Peer-reviewed Conference Presentations
- Bi, W, Nienborg, H, and Xiao, B. (2019). How does motion affect material perception of deformable objects?. Computational Cognitive Neuroscience, CCN 2019. Philadelphia. Poster.
- Xiao, B. Shuang, Z., Gkioulekas, I, Bi, WY, and Bala, K. (2018). Does geometric sharpness affect perception of translucent material perception? VSS 2018. St. Pete's Beach. Poster.
- Xiao, B. (2017). Seeing materials from movements: motion cues in perception of cloth in dynamic scenes. Symposium on "Beyond translation: Image deformation and dynamics in material and shape perception”. ECVP 2017. Berlin. Talk.
- Wijntjes, M, and Xiao, B (2016). Visual communications of haptic material properties. VSS 2016. St. Pete's Beach, Poster.
- Bermudez, L. and Xiao, B. (2016). Estimating material properties of cloth from dynamic silhouettes. VSS 2016, St.Pete's Beach, Florida. Poster.
- Xiao, B., and Kistler, W. (2015). Perceptual dimensions of material properties of fabrics in dynamic scenes. VSS 2015, St. Pete's Beach, Florida. Talk.
- Xiao, B., and Kistler, W. (2014). Perceptual dimensions of material properties of moving fabrics. European Conference of Visual Perception (ECVP), Belgrade, Serbia. Poster.
- Xiao, B., Walter, B., Gkioulekas, I., Adelson,E., Zickler, T. and Bala, K. (2014). Looking against the light: how perception of translucency depends on lighting direction and phase function. Vision Science Society Annual Meeting, St.Pete's beach, FL. Abstract, Talk Slides.
- Xiao, B., Adelson, E. (2013). Multi-sensory understanding of material properties. Prism2, The Science of Light and Shade. Bordeaux, France.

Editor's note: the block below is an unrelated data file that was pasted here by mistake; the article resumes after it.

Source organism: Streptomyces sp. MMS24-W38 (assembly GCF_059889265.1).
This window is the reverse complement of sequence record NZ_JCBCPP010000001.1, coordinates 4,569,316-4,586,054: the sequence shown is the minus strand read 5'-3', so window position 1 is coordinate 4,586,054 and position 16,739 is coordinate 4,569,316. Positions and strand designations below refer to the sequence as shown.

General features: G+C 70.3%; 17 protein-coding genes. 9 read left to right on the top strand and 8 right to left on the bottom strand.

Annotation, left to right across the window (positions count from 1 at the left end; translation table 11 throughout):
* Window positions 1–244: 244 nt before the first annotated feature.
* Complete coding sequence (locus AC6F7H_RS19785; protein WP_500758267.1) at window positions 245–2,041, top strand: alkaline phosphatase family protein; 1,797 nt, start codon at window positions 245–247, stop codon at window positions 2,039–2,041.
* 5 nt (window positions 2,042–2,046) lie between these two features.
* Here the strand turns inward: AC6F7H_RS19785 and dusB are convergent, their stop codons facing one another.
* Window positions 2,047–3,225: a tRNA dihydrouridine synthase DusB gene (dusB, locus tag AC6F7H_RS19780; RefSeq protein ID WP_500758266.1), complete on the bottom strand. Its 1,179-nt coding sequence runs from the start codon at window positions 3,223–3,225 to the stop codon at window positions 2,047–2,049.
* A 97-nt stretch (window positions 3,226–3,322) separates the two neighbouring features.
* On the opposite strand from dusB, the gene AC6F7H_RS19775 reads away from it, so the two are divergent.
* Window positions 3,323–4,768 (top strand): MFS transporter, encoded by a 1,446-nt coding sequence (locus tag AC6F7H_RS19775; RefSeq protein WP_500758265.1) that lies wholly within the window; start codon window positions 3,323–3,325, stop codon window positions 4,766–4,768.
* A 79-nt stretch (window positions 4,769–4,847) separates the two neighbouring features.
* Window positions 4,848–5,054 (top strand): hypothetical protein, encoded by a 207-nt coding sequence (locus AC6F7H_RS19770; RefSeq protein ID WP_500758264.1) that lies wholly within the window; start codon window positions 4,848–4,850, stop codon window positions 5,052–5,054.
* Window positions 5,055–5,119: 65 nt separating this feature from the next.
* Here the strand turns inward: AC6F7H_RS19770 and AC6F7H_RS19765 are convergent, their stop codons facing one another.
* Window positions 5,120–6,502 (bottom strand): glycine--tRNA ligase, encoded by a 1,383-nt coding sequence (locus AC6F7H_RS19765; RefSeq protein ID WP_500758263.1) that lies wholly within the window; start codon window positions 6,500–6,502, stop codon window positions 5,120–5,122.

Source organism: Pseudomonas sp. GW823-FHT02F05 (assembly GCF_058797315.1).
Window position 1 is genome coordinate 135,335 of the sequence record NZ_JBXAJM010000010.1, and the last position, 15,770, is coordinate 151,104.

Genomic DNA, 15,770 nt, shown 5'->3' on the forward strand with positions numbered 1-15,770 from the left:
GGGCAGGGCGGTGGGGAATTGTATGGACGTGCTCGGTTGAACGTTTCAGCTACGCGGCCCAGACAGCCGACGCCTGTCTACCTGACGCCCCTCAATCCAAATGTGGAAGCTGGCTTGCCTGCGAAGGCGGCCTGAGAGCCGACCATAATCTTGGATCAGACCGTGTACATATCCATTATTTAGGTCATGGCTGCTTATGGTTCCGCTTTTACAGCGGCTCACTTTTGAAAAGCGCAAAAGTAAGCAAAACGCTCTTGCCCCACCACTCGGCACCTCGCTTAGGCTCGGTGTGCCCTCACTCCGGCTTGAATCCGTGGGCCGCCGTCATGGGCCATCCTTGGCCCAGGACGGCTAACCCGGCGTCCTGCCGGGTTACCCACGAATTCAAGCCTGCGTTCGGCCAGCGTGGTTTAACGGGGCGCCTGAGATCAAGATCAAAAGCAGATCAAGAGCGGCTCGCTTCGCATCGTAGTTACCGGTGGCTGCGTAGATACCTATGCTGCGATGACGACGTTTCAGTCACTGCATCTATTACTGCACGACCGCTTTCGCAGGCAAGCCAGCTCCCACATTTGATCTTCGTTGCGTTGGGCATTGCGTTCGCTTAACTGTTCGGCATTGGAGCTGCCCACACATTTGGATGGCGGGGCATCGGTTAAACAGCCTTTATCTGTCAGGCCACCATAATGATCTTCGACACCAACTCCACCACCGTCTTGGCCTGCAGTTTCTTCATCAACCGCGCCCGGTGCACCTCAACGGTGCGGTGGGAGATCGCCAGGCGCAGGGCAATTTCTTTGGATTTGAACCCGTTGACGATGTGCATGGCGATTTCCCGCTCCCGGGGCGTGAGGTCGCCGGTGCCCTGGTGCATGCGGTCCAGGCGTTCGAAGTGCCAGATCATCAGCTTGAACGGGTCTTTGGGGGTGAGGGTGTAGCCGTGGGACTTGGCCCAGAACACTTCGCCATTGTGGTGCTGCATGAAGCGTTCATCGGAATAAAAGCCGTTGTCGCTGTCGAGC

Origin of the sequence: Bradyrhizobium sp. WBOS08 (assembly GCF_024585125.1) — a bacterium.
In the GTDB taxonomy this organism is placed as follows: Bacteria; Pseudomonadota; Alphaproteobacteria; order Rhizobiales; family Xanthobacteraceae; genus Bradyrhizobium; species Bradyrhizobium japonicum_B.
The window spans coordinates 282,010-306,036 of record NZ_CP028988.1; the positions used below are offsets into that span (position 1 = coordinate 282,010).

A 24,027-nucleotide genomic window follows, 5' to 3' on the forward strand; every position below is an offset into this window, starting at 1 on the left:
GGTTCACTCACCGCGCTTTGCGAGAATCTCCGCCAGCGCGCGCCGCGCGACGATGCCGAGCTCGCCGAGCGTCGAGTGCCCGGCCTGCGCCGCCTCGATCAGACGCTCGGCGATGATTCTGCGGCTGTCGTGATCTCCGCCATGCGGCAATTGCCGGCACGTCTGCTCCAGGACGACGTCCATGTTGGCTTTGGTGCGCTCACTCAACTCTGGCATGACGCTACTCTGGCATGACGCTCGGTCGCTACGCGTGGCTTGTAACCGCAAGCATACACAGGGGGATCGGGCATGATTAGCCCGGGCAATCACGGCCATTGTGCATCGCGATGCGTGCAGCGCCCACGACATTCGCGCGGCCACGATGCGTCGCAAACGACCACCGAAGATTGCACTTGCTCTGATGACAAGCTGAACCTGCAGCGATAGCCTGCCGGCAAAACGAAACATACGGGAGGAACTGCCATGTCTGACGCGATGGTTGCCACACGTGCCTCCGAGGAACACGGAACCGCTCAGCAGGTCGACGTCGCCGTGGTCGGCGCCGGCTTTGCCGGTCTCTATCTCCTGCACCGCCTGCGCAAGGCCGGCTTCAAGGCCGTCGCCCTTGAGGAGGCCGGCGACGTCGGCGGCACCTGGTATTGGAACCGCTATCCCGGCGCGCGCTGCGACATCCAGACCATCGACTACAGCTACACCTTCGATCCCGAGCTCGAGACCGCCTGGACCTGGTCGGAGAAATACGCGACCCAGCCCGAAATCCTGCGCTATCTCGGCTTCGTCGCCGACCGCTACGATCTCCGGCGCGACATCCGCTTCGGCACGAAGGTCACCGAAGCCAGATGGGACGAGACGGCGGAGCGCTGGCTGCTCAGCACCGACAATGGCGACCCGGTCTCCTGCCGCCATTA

- Xiao, B., Jia, X.D., and Adelson, E. (2013). Can you see what you feel? Visual and Tactile perception of fabrics. Vision Science Annual Meeting, Naples, FL. Poster.
- Xiao, B., Gkioulekas, I., Dunn, A, Zhao, S. Adelson,E., Zickler, T. and Bala, K. (2012). Effects of shape and color on the perception of translucency. Vision Science Society Annual Meeting, Naples, FL. Talk Slides.
- Xiao, B., Sharan. R, Rosenholtz. R. and Adelson,E. (2011). Speed of material vs. object recognition depends upon viewing conditions. OSA Fall Vision Meeting, Seattle, WA. Abstract, Slides.
- Xiao, B., Wade, A.R. (2010). Interactions between S-cone and luminance signals in surround suppression. Vision Science Society Annual Meeting, Naples, FL. Abstract.
- Xiao, B., Wade, A.R. (2009). Surround suppression between S-cone and luminance channels measured with psychophysics and source-localized EEG. OSA Fall Vision Meeting, Seattle, WA. Abstract.
- Xiao, B., Brainard, D.H. (2009). Surface material properties and color constancy of 3D objects. Vision Science Society Annual Meeting, Naples, FL. Abstract.
CSC 589, Introduction to Computer Vision. Introduction course in computer vision. The course will survey both low-level image processing methods such as filters, edge detection and color imaging, and also mid-to high-level tasks such as segmentation, clustering, and objects and scene understanding. Course Github Page.
CSC 280, Introduction to computer science. This courses focused on introduction to programing and problem solving using Python.
Music plays an important role in my life. Trained mostly in classical music, I play the piano and the harpsichord. I am always interested in playing chamber music with other musicians, especially vocalists and string musicians.
DC has vibrant concert series. I especially like chamber music in small venues. My favorite contemporary classical/world music series in town are:
- Phillips Collection ( high quality chamber music, mostly classical, not free)
- National Gallery of Art West Wing (free)
- Washington Performing Art Society (Most classical music, not free)
- Freer/Sackler Gallery Concerts (world music, free)
- Smithsonian chamber music society
- Library of Congress concerts (high quality old and contemporary music, free)
- 930 Club .(Popular music, Contemporary music)
- Six and I concert series (american contemporary music and jazz, not free)